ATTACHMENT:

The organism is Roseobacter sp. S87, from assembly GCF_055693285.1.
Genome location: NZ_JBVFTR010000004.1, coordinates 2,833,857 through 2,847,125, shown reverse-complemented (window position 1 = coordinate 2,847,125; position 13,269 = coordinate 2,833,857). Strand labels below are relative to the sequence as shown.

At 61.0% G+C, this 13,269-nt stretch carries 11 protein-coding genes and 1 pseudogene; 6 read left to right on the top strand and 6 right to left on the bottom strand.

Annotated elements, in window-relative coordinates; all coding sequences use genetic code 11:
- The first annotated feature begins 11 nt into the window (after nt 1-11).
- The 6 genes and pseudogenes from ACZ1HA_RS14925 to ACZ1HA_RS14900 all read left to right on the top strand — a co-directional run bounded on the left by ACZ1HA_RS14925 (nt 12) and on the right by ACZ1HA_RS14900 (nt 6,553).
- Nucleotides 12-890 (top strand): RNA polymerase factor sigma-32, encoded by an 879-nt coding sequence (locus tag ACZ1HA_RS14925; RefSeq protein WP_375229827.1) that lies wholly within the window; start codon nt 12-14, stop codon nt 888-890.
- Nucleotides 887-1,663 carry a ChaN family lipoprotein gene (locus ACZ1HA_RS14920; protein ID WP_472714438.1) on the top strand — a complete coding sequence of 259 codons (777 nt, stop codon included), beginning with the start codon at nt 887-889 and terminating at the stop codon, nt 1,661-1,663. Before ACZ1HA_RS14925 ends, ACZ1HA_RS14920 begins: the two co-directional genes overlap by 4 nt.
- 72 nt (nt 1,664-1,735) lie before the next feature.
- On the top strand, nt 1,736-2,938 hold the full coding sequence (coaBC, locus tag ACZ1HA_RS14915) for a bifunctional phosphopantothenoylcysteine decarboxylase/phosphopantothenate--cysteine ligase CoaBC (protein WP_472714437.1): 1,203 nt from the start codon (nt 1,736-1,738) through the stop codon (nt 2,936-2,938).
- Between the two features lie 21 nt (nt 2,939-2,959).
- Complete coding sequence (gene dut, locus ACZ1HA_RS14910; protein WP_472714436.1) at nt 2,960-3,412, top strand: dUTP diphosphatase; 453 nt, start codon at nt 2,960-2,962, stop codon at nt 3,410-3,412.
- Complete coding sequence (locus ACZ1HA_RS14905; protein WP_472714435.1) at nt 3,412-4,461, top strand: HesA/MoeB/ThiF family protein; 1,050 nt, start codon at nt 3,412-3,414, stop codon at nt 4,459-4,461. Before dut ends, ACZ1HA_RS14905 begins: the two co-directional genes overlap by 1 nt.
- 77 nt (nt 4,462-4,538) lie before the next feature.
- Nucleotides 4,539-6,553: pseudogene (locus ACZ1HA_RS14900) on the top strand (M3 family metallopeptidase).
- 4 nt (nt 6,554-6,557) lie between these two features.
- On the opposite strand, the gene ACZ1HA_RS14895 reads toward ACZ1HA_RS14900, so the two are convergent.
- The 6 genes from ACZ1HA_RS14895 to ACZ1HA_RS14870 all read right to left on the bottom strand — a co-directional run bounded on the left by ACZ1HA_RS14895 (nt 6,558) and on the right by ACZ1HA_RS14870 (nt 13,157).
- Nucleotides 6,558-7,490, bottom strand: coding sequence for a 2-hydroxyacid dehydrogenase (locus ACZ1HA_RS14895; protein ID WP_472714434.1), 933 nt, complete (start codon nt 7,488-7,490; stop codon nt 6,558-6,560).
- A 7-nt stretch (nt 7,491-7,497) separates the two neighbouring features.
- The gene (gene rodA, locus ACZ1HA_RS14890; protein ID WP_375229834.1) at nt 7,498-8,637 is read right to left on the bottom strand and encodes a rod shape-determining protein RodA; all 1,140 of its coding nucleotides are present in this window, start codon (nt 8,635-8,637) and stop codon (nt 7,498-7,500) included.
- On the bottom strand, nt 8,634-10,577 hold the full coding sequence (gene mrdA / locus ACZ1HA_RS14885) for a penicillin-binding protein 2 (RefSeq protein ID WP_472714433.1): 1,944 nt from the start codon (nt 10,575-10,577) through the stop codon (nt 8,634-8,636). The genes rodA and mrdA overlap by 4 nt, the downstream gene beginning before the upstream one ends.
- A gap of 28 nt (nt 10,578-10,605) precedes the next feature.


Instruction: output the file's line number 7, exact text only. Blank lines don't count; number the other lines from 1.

- Nucleotides 12-890 (top strand): RNA polymerase factor sigma-32, encoded by an 879-nt coding sequence (locus tag ACZ1HA_RS14925; RefSeq protein WP_375229827.1) that lies wholly within the window; start codon nt 12-14, stop codon nt 888-890.